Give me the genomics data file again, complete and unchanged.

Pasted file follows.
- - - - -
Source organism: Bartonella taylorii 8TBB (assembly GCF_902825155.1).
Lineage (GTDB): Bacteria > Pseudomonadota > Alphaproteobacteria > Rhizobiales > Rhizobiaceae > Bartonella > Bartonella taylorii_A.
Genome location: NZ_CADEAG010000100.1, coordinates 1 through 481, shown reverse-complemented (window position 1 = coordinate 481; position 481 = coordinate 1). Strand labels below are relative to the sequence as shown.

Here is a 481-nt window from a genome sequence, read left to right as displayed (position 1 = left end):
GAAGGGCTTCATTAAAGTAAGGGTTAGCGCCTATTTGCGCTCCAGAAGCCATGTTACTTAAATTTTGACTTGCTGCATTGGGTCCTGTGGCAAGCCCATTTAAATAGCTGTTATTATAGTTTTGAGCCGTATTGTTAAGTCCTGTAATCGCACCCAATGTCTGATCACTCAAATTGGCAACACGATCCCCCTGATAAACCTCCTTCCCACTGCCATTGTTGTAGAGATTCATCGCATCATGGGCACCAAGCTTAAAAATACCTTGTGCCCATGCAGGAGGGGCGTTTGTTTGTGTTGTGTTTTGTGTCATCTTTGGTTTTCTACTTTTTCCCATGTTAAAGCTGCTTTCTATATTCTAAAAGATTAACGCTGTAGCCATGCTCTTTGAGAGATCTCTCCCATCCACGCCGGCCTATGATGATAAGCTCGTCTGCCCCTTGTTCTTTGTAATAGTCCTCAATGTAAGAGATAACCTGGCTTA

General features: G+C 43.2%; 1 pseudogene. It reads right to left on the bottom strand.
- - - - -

Source organism: Bartonella taylorii 8TBB (assembly GCF_902825155.1).
Lineage (GTDB): Bacteria > Pseudomonadota > Alphaproteobacteria > Rhizobiales > Rhizobiaceae > Bartonella > Bartonella taylorii_A.
Genome location: NZ_CADEAG010000100.1, coordinates 1 through 481, shown reverse-complemented (window position 1 = coordinate 481; position 481 = coordinate 1). Strand labels below are relative to the sequence as shown.

Here is a 481-nt window from a genome sequence, read left to right as displayed (position 1 = left end):
GAAGGGCTTCATTAAAGTAAGGGTTAGCGCCTATTTGCGCTCCAGAAGCCATGTTACTTAAATTTTGACTTGCTGCATTGGGTCCTGTGGCAAGCCCATTTAAATAGCTGTTATTATAGTTTTGAGCCGTATTGTTAAGTCCTGTAATCGCACCCAATGTCTGATCACTCAAATTGGCAACACGATCCCCCTGATAAACCTCCTTCCCACTGCCATTGTTGTAGAGATTCATCGCATCATGGGCACCAAGCTTAAAAATACCTTGTGCCCATGCAGGAGGGGCGTTTGTTTGTGTTGTGTTTTGTGTCATCTTTGGTTTTCTACTTTTTCCCATGTTAAAGCTGCTTTCTATATTCTAAAAGATTAACGCTGTAGCCATGCTCTTTGAGAGATCTCTCCCATCCACGCCGGCCTATGATGATAAGCTCGTCTGCCCCTTGTTCTTTGTAATAGTCCTCAATGTAAGAGATAACCTGGCTTA

General features: G+C 43.2%; 1 pseudogene. It reads right to left on the bottom strand.